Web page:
Robert Nixon hits the mark
Robert Nixon is iconic in the Forest Grove community. The soon to be 92-year-old retired dentist played basketball for both Forest Grove High School and Pacific University, helped build Dick Hendricks Memorial Stadium and has been on the fence-installation committee for the Concours d' Elegance car show for more than 40 years.
Nixon worked on thousands of people's teeth during his 50 years practicing dentistry in the western Washington County town. But this Saturday during the annual Hall of Fame Induction Banquet, it won't be his personal work on display — rather the combination of those accomplishments coupled with his skill with a bow and arrow will put him in the spotlight.
"I never really thought it was that great of an accomplishment because it wasn't a major sport," said a chuckling Nixon. "So it surprised me I got into the Hall of Fame. But I'm tickled nonetheless."
Nixon played basketball, baseball and even a little football at Forest Grove High, but won a state archery championship in 1942 and placed third at the national championships a year later in Portland. He credits his achievements to a neighbor of his, Everett Smith, who was an avid archer and took an interest in a young Nixon, showing him the ropes.
"I lived on Hawthorne Street and across the field from me Mr. Smith was always shooting his bow," said Nixon. "In those days archery was kind of popular, so I was interested in watching him and he took an interest in teaching me."
Nixon said he became relatively proficient rather quickly and Smith urged him to compete in the state tournament.
"I felt I got kind of lucky," a humble Nixon said. "We shot from 25 yards and had six shots and all mine hit the bullseye. Now at 50 yards I didn't do so well, but I ended up with enough points to win."
Smith convinced Nixon to later compete in the national event in Portland, where he placed third in the junior division (under 21). But while a decorated archer and state champion, Nixon's hobby would soon take a back seat to a real world situation that affected him and nearly every other high school-age boy of that time.
It had been just over two years since the Japanese bombed Pearl Harbor and World War II was going strong. After a routine physical, Nixon was declared eligible for the draft and, like his classmates, was simply killing time prior to an inevitable stint in the United States military.
"You had no choice but to go in and it hung over you very much," Nixon said. "Out of the 40 some who graduated in 1944 when I did, all but one went into the service."
Nixon, who stemmed from a family of dentists and aspired to be a surgeon, enlisted in the Navy and requested the Medical Corps. He was told by service agents they expected the war to last up to 15 years, that an attack on Japan would likely result in roughly 1.5 million casualties on both the U.S. and Japanese sides and that they didn't have the medical personnel to support it. So after a series of exams, Nixon began a program at Willamette University that entailed 25 hours of school, seven days a week, in which he was expected to carry a 3.5 minimum GPA. Two years later he had a degree and had been accepted to medical school. Then, in August of 1945, the U.S. dropped atomic bombs on Hiroshima and Nagasaki and his program was dropped.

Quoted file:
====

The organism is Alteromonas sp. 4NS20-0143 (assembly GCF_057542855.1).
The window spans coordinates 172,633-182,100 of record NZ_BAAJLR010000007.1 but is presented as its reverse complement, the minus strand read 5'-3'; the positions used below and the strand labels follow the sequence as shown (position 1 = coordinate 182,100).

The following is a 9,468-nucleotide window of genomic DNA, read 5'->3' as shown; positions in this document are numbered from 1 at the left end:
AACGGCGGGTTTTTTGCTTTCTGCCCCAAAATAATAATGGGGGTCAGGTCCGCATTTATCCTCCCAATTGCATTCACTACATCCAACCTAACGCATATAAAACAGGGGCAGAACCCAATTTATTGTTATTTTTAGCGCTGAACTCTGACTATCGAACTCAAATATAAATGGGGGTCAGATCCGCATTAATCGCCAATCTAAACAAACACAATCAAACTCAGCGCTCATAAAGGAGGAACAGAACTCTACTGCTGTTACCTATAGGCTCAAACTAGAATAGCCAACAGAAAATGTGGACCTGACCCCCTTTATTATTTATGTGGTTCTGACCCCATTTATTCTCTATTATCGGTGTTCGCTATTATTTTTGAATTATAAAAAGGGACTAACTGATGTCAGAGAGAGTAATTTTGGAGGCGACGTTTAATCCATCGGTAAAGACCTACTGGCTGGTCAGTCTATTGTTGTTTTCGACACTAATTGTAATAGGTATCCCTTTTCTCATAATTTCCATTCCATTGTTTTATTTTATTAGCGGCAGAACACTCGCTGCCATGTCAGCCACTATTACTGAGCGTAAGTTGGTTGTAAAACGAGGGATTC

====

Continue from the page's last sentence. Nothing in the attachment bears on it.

"They wanted me to stay in the Navy [and] go to medical school, then spend an additional 10 years in after that," said Nixon. "I was looking at 14 more years in the Navy and I wasn't sure how I felt about that."
After returning home and discussing the matter with family friend and physician Charlie Kaufman, Nixon decided against an extended military stint and launched his dentistry career in Forest Grove.
"I took an honorable discharge and applied to dental school and the rest is history," Nixon said. "I practiced for 50 years, then retired."
It wasn't quite that cut-and-dried.
Throughout his time in Forest Grove, Nixon has been active with the Forest Grove High School Booster Club, even serving as president in multiple years. Along with a group of active community members, he helped construct Dick Hendricks Memorial Stadium on the FGHS campus in the early 1980s, collecting and welding much of the steel for the bleachers on the west side.
"We sold seats to pay for the metal, then were able to build a good portion of the stadium with no expense to the school," Nixon said. "The critical and major welds were done by professionals at Forest Grove Iron & Industrial Supply, but we did all the smaller stuff and we pretty much built the thing with volunteer labor."
In addition, Nixon's work with Concours d' Elegance has raised several million dollars over the years, supporting scholarship funds for area high schools as well as Pacific University.
Nixon and his wife Jean have two daughters — one who's a labor and delivery nurse and another who runs her own business and was president of the downtown Seattle Rotary Club last year. Both live in the Seattle area and both plan to attend Saturday's ceremony.
Nixon is proud of his achievements and contributions to the community, and is equally happy to be able to share them with his wife after so many years.
"We turned 90 together and she has a great attitude despite some physical setbacks," said Nixon. "We can sit down in the morning and have a conversation and make sense to each other," he chuckled. "When you get over 90, that's a plus."